After about 20 years in the business, it was high time that Mekhi Phifer switched it up a bit. We’ve seen him in hit TV shows. We’ve seen him in classic Black film. We’ve seen him work with revered directors and actors; we’ve even seen him play the encouraging sidekick to Eminem (in the Curtis Hanson-directed, critically acclaimed 8 Mile).

So the 39-year-old actor—always looking for a good, new challenge—signed to co-star alongside Zoë Kravitz, Kate Winslet, Tony Goldwyn, Ashley Judd and Shailene Woodley in Divergent (out March 21). The sci-fi thriller is set in a futuristic Chicago; it’s based on author Veronica Roth’s bestselling 2011 novel of the same name. Divergent will be Phifer’s first trilogy, and you better believe he’s up for the challenge.


EBONY: You’ve been at this for 20 years now. Surreal?

Mekhi Phifer: I know! It’s crazy. I’m very comfortable with what I do, but it just seems like yesterday that I just started, at 19, and it’s been like a whirlwind ever since. I’ve gotten to travel all over the world and meet all kinds of people and do all kinds of great things, so it’s, like, surreal. It just lets you know how time flies, especially when you’re having fun. It seems like time keeps going by faster as I get older.

EBONY: You came out the gate working with Spike Lee. How did that change the moves you might have made as a novice?

MP: I wasn’t even trying to act. I just went to an open casting call. When you come out the game with that sort of film, working with Harvey Keitel and Delroy Lindo and all these other great people, including Spike Lee, it really sort of sets a tone on where you want to be with your career. When I did Clockers, I didn’t even think about having a career in acting, I just thought, “Wow, this is cool. I get to do a little movie.” But it really does affect your selection, because you’ve already set a tone for what you expect of yourself and what people expect of you.

EBONY: You’ve always picked interesting projects—TV, indie and big budget films. And you’ve worked steadily for 20 years, no easy feat as a Black man in Hollywood. What’s your secret?

MP: Just being a student of the game and constantly learning. Just starting to really get into film and loving film and loving good television. When I got in the business I was a blank slate. And once I got in, I was really intrigued by everything and all the components that it takes to even make a successful film. I don’t need to know anything.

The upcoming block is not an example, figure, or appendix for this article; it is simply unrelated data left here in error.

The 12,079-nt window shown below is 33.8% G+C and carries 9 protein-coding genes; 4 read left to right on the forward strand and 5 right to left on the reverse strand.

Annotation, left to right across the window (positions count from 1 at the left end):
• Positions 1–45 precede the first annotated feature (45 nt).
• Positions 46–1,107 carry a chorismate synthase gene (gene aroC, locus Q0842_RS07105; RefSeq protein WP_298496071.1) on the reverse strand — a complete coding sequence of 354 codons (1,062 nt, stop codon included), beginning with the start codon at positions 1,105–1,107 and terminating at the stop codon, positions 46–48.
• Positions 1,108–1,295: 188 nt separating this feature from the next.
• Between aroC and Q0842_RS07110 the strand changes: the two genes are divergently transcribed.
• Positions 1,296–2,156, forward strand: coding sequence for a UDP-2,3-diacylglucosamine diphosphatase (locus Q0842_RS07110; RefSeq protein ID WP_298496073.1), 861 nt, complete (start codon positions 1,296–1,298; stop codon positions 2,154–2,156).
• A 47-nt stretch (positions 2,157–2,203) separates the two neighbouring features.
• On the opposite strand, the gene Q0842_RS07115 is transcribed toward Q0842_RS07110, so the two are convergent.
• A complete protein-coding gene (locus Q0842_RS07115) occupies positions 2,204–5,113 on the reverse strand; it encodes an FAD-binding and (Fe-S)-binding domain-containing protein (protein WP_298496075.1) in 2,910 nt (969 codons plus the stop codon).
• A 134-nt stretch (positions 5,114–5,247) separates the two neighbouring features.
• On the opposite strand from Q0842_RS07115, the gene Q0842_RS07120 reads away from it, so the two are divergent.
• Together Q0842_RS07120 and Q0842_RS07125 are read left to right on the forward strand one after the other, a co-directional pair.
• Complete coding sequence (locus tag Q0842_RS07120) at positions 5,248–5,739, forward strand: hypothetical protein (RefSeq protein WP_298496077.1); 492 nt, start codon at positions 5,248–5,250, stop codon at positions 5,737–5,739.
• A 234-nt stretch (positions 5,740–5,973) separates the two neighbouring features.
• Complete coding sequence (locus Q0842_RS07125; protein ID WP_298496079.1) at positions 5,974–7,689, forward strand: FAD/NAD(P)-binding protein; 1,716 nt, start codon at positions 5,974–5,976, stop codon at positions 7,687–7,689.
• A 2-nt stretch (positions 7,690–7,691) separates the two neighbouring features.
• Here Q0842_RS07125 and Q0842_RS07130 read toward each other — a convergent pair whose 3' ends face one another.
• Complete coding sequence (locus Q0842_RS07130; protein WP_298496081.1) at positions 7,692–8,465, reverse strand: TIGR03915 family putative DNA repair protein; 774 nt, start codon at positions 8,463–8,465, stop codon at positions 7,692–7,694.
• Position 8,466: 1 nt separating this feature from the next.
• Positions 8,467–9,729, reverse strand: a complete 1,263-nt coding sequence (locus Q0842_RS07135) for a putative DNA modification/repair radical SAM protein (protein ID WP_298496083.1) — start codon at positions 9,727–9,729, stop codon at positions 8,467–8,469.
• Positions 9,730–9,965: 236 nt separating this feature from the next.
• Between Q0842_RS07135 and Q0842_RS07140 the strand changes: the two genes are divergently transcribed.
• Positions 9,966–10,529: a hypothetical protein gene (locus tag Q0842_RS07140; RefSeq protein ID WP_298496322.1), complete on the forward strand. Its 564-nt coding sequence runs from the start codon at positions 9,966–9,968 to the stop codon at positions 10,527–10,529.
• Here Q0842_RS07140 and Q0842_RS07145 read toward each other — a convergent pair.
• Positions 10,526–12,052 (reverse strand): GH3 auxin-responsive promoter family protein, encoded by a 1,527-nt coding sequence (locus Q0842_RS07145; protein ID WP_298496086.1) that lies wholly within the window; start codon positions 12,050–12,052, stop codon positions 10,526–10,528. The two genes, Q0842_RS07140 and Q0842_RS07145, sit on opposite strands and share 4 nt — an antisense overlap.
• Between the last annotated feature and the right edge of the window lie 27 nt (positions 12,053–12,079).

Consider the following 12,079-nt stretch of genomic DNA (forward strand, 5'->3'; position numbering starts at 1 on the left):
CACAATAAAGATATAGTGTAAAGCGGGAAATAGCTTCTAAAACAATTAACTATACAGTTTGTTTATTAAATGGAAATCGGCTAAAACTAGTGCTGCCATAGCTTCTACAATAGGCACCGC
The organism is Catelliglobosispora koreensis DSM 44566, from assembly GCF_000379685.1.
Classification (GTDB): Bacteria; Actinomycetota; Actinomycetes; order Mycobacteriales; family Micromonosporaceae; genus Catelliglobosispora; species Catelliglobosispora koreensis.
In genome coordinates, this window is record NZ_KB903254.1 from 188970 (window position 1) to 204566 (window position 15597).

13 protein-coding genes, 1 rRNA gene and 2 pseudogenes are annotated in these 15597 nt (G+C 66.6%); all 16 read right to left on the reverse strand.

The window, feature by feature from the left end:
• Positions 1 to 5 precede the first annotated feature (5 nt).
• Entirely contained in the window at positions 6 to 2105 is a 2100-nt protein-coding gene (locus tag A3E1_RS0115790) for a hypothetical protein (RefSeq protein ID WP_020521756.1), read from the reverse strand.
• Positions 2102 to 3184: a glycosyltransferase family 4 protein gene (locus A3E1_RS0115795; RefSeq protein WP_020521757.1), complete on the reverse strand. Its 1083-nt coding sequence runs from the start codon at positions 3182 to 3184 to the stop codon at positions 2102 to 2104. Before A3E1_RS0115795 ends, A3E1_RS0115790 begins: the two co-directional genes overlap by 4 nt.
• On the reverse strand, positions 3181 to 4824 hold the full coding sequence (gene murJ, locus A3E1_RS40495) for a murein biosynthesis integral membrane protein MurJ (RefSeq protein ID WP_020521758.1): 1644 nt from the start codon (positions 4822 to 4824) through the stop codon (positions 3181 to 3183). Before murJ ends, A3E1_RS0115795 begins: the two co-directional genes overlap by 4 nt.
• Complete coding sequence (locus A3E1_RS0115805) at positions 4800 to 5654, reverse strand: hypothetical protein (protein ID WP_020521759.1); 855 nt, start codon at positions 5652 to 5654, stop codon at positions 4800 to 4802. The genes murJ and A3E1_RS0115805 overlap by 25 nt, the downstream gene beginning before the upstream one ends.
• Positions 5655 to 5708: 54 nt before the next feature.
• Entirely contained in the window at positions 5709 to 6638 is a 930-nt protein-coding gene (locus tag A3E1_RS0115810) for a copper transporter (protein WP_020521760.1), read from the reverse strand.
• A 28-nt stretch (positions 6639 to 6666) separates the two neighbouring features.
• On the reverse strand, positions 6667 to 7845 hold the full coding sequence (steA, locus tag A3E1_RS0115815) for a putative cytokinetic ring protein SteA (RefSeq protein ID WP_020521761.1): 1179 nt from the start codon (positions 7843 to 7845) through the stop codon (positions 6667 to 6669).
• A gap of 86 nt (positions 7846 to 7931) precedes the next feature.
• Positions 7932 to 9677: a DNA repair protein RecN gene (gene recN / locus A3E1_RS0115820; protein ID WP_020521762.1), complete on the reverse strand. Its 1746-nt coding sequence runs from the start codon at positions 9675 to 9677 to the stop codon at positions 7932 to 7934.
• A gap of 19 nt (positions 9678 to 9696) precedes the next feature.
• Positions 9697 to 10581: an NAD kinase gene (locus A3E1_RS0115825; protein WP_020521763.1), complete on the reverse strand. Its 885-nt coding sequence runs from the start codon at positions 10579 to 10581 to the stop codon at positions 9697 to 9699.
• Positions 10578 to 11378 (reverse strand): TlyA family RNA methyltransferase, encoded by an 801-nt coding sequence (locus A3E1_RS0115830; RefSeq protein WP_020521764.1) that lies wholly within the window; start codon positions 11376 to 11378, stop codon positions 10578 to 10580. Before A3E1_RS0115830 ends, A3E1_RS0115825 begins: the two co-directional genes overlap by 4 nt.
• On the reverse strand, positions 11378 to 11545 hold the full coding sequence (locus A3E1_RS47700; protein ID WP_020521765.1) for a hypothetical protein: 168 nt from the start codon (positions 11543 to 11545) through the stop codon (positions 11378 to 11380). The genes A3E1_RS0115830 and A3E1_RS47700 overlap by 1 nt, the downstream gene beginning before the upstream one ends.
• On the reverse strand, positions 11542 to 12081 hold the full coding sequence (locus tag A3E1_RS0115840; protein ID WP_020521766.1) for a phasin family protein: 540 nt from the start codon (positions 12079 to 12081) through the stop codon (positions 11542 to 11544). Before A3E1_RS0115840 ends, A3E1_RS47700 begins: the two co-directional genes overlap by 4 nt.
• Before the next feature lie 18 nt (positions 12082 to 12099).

EBONY: What was it about the script of Divergent that made you say, “I have to be a part of it”? It’s a phenomenal cast, so I get the quick yes, but what was it in particular that attracted you to this?

MP: I had never been a part of a trilogy. It was just a really well written script. And I knew we were gonna be shooting in Chicago, and I love Chicago.

EBONY: The storyline du jour is that things are looking up for Black people in Hollywood. Does it feel different for you as an actual actor?

MP: I’ve kind of always just been in the mix, so I can definitely see that there’s certain genres of “Black actors” that are being explored. I still think there’s a lot more that they could give to us. A lot of our stuff now is all comedies, because that’s what Hollywood thinks is the only way that we’ll come to the movie theater. They don’t really give us romantic stories, or just straight dramas or even action to a certain respect.

So I think that there’s room to grow, as far as being a person of color in film. I went to the theater the other day, and there’s a whole bunch of Valentine’s Day movies coming out. And the only ones that you see a lot of us in are us goofing off and clowning around; it’s this kind of pseudo-romantic comedy kind of thing. Those aren’t necessarily my favorite, so I would like to see more quality, [not just us in] comedies where we goofing off and talking loud and acting crazy.

EBONY: Does that inspire you to want to go behind the camera at all?

MP: Yeah, and I have. I have a production company and I did direct a little movie years ago [2006’s Puff, Puff, Pass]. But I’m always constantly trying to do things that step outside the box. So I have been inspired to step behind the camera and bring quality things to light.

EBONY: People are loving you in House of Lies. What’s it been like working on that show?

MP: Aw, it’s been great; it’s been awesome! We had a lot of fun and we’re still having a lot of fun. As you see the episodes unfold, it gets even crazier. Don Cheadle’s a good friend of mine, so I definitely looked forward to working with him again. This is a fun cast, great group of people.

EBONY: The net feels cast a bit wider in terms of job opportunities. You now have Netflix killing the game, and you have outlets like Showtime and HBO delivering quality stories and scripts…

MP: Oh, absolutely. And, I mean, look, there’s still tons of actors that want to work and do all that kind of stuff. Netflix, all of those guys that are putting out original content, it really does help. Even all those different cable channels, all that kind of stuff. It really does help have more job opportunities out there, more outlets in which to hone in on your craft. I definitely applaud Netflix and all of those guys, whether it’s Hulu or whoever, for doing original programming.

EBONY: That said, what would you love for the next 20 years to look like?

MP: I want to see my family prosper, see my kids grow old. I would love to keep having a really solid, strong career and just being happy. My life isn’t just this business, so there’s so many other things that I like to do. I just want to be able to have the freedom to do all of the things that I want to do.

EBONY: Is there a role out there that you’ve been eyeballing for a while that you would love to take on?

MP: I always wanted to do the Al Green story. I’m a big fan of Al Green, and so I’ve always wanted to do that.